Alyce CEO Greg Segall wears a size medium shirt. He also eats healthy food, and nothing but.
So when a former customer of his sent him a logoed Patagonia sweatshirt, size large, and stuffed the pockets with Hershey’s chocolate, Segall was thankful, but less than thrilled. Worse yet, Segall was on holiday when the sugary swag arrived at his office and by the time he returned, the milk chocolate had completely melted into the seams.
“I knew I couldn’t wear it,” Segall told Business Insider in a recent interview. “It was incredibly wasteful.”
Segall’s story is an all too familiar one in the world of corporate gifting. For an act that’s meant to bring customers and sales reps closer together, Alyce’s own research found that 90% of people surveyed say if given the choice, they’d swap out the corporate gifts they’ve been given for something more suited to their interests. Without that choice, massive amounts of branded swag, holiday gifts, and even, sporting event tickets are wasted — either thrown out or never used. And in the corporate gifting market, which accounts for over $120 billion annually, that waste can add up fast.
That’s why with Alyce, which was founded in 2015, CEO Greg Segall seeks to change how businesses offer gifts to their customers in the hopes of cutting down on waste and creating a more effective tool for sales teams.
Using what the company says is “publicly available information,” Alyce is able to understand people’s general interests, like whether they have a dog or follow the NBA. Based on that information, Alyce generates gift ideas from its marketplace of products that sales reps can then send to prospective clients.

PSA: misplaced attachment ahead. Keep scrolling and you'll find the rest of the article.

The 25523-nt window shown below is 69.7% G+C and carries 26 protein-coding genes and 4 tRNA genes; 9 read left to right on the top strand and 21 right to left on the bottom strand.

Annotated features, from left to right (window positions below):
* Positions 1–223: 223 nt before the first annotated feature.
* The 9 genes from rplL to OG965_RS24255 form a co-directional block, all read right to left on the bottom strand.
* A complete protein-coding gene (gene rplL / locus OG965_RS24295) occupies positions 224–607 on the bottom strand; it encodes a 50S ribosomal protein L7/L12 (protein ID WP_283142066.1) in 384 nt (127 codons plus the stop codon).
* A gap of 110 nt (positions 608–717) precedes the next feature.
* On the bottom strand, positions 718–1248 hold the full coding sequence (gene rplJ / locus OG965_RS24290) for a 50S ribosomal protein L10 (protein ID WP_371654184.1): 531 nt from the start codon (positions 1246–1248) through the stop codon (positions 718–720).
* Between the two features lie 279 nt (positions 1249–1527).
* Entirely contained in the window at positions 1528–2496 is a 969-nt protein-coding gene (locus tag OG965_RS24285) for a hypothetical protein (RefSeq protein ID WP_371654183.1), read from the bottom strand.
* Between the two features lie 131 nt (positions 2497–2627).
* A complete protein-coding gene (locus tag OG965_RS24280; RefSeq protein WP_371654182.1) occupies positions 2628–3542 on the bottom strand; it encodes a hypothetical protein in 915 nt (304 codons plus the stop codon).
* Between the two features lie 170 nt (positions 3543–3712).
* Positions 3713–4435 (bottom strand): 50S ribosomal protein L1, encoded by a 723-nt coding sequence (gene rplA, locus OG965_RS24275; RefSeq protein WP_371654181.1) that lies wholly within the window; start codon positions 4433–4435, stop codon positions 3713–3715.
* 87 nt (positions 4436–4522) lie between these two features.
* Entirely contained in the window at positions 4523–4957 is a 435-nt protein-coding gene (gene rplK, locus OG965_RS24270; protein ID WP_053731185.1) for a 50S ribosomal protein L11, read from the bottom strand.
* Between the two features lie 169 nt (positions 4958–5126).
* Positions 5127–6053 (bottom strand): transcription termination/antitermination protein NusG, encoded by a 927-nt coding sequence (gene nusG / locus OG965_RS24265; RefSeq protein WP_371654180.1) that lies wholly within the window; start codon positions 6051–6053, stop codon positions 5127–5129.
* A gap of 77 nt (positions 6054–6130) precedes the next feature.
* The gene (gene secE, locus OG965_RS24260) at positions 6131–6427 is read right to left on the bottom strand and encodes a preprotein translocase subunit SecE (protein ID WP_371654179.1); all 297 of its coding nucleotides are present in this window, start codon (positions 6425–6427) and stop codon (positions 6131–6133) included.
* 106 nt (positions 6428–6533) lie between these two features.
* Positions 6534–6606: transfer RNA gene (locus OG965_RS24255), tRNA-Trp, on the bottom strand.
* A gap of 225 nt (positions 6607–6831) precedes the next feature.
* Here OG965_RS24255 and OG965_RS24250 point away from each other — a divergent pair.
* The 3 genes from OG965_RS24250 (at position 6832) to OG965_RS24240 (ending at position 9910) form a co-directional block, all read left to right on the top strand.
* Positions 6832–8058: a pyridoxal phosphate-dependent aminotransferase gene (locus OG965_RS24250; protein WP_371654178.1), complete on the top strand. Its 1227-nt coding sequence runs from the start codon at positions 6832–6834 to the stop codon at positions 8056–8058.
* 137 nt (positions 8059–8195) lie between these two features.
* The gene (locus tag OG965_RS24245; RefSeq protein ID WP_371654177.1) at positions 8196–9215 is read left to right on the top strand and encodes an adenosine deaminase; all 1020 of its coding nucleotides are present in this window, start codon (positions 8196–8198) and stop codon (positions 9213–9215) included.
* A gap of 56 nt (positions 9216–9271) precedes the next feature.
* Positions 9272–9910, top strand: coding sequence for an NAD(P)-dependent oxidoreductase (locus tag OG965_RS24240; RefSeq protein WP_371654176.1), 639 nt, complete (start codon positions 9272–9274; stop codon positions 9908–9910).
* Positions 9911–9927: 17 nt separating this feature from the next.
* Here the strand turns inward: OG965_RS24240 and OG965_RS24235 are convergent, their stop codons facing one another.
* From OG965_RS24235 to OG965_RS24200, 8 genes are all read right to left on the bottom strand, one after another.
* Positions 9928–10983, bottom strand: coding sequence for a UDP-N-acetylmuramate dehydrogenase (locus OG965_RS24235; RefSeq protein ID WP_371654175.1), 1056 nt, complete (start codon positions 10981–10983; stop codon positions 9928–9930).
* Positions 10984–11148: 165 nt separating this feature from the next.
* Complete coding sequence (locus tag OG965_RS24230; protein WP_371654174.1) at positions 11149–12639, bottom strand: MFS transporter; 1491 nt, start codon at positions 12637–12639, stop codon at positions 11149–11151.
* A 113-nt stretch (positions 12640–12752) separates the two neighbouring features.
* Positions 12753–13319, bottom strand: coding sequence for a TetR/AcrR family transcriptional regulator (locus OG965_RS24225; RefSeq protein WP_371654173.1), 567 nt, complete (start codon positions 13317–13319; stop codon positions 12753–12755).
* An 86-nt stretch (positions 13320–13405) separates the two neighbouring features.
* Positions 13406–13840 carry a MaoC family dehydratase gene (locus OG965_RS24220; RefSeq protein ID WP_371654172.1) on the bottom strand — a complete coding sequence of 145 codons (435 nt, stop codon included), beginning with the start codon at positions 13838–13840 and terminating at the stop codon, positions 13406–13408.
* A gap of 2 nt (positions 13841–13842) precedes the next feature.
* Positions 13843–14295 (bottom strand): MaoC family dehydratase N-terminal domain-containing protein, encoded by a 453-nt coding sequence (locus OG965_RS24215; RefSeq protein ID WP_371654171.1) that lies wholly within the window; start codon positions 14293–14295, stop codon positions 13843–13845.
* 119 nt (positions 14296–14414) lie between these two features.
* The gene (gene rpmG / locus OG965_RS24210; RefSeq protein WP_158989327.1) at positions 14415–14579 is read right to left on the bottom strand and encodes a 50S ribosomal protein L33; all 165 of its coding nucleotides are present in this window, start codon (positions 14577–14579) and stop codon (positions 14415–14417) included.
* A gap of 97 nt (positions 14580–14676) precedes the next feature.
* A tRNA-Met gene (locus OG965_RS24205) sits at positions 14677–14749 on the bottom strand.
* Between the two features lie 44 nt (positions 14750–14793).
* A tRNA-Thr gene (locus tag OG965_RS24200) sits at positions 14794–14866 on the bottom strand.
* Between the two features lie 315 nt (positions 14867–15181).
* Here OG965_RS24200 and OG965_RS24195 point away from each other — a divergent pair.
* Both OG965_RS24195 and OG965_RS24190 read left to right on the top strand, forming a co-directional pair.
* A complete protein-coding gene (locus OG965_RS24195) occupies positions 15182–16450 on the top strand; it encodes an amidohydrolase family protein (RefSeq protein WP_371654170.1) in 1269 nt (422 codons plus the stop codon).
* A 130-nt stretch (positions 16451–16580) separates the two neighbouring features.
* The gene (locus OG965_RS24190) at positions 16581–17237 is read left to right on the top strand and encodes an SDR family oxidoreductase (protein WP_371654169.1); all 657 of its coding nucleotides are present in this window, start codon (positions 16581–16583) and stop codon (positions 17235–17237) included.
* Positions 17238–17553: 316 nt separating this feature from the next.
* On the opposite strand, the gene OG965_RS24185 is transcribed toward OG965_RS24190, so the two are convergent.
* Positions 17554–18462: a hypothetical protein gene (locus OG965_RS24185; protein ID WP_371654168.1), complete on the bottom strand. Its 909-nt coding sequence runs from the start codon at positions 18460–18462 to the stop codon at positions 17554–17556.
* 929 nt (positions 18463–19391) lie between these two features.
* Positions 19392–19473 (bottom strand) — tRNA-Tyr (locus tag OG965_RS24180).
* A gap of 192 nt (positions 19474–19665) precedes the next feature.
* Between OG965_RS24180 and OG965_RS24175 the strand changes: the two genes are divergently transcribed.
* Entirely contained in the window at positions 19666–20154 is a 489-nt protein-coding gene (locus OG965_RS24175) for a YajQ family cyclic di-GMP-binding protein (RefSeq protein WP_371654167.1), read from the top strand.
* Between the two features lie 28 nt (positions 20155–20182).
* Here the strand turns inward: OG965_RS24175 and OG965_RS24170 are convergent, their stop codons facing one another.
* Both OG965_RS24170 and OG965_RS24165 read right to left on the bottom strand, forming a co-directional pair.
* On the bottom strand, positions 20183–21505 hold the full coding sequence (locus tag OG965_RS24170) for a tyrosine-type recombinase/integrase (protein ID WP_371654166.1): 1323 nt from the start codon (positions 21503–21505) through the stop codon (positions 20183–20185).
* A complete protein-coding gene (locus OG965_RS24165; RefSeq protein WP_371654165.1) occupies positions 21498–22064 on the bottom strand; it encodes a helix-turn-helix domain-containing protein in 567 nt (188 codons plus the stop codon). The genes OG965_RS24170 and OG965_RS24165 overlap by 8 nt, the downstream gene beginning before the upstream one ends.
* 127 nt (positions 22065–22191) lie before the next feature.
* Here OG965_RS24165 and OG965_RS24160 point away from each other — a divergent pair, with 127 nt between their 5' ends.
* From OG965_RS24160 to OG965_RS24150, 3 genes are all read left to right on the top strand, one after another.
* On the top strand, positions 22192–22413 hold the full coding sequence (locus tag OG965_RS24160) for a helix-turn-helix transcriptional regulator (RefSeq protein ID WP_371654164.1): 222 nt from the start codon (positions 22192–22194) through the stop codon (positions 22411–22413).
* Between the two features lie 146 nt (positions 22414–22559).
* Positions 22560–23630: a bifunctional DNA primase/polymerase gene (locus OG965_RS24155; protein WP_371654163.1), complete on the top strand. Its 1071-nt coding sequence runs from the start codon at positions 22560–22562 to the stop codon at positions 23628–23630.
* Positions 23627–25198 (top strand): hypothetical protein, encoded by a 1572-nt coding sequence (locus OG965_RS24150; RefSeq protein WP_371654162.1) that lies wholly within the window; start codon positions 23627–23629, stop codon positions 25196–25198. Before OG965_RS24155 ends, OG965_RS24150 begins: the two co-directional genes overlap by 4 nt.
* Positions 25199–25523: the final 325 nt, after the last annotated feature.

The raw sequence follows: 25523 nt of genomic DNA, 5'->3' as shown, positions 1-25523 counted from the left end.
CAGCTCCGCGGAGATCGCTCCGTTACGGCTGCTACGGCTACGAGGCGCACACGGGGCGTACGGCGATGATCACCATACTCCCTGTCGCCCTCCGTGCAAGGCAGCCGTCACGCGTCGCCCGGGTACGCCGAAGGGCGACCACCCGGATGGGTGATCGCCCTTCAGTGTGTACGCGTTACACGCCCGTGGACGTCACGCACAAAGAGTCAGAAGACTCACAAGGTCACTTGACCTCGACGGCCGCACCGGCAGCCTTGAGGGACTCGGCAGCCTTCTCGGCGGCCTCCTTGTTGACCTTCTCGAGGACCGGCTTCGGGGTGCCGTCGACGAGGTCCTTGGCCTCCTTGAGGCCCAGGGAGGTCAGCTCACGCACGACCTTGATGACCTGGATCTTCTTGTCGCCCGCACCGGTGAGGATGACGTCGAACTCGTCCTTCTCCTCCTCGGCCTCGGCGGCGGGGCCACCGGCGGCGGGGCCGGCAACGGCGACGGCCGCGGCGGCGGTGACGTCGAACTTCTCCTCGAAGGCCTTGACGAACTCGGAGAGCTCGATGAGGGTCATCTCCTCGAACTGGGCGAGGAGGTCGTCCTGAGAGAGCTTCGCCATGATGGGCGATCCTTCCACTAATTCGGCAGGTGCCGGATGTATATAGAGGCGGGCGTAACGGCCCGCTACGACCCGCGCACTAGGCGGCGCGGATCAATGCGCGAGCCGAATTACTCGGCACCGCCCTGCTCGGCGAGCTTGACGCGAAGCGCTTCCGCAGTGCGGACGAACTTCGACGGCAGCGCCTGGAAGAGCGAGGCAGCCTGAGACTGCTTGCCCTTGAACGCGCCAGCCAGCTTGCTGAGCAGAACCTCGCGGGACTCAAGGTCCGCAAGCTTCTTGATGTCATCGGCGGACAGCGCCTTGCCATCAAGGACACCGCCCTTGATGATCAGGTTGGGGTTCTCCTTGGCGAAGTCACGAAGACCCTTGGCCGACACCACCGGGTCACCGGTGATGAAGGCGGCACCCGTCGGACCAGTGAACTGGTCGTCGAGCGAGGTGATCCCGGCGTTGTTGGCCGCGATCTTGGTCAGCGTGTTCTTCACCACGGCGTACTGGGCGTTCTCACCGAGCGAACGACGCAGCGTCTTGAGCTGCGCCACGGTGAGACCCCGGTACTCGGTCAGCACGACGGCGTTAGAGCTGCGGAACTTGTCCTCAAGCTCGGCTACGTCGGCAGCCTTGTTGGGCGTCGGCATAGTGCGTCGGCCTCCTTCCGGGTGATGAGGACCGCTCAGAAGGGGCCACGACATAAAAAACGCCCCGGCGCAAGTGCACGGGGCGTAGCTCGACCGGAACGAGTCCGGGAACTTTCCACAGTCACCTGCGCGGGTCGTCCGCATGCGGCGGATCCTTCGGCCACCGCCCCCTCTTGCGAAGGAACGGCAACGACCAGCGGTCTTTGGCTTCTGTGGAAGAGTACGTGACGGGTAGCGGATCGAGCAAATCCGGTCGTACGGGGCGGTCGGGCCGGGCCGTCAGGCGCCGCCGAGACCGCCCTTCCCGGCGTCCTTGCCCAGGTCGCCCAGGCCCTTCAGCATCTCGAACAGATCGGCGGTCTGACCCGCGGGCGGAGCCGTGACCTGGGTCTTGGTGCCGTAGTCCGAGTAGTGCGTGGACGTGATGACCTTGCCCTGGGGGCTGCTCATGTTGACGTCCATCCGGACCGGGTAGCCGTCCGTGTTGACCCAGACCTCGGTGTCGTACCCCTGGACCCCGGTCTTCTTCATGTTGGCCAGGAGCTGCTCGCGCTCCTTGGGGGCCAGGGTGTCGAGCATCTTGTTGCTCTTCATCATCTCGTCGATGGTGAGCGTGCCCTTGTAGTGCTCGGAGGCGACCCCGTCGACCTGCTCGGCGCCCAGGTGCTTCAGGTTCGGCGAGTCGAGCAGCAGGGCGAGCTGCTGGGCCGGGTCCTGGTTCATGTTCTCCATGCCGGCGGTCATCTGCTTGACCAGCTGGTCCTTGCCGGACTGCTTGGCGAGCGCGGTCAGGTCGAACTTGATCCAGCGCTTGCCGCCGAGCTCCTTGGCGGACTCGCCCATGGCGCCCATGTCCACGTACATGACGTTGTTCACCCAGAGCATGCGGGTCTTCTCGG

Once a recipient receives the gift options, which first come by email,, they can choose whether or not to keep one of the pre-selected gifts, browse the marketplace for another one of lesser or equal, or donate the equivalent amount of money instead to a charity of their choice.
Alyce’s gifting experience is meant to be a more personal one, and Segall tells us that the higher-touch approach is working. The chief exec says that several of its customers are reporting better sales conversion rates using Alyce, compared to lower-touch engagement channels, like email marketing campaigns.
Segall also tells us the product is incredibly viral inside of an organization. Once one salesperson announces that they closed a deal because of a gift sent on Alyce, their peers are quick to hop on-board, he says.
Alyce, like most cloud software companies, charges businesses based on their volume of usage. The more gifts sent via email, the more a company will be charged. Alyce also takes a commission from the brands that are listed on its marketplace when one of their products is sold, or, chosen as a gift.
In total, the Boston-based startup with over 100 employees has raised almost $17 million from venture capitalists like Alumni Venture Group and General Catalyst. Most recently, Alyce raised a Series A round in June totaling $11.5 million led by Manifest Investment Partners.
“When you look at the gifting space, the problem is that everyone just thinks that this is another [sales] channel to spam people, to automate,” Segall said. “We are not about automation. It’s about how do we totally, fundamentally change the way that people are building relationships within organizations.”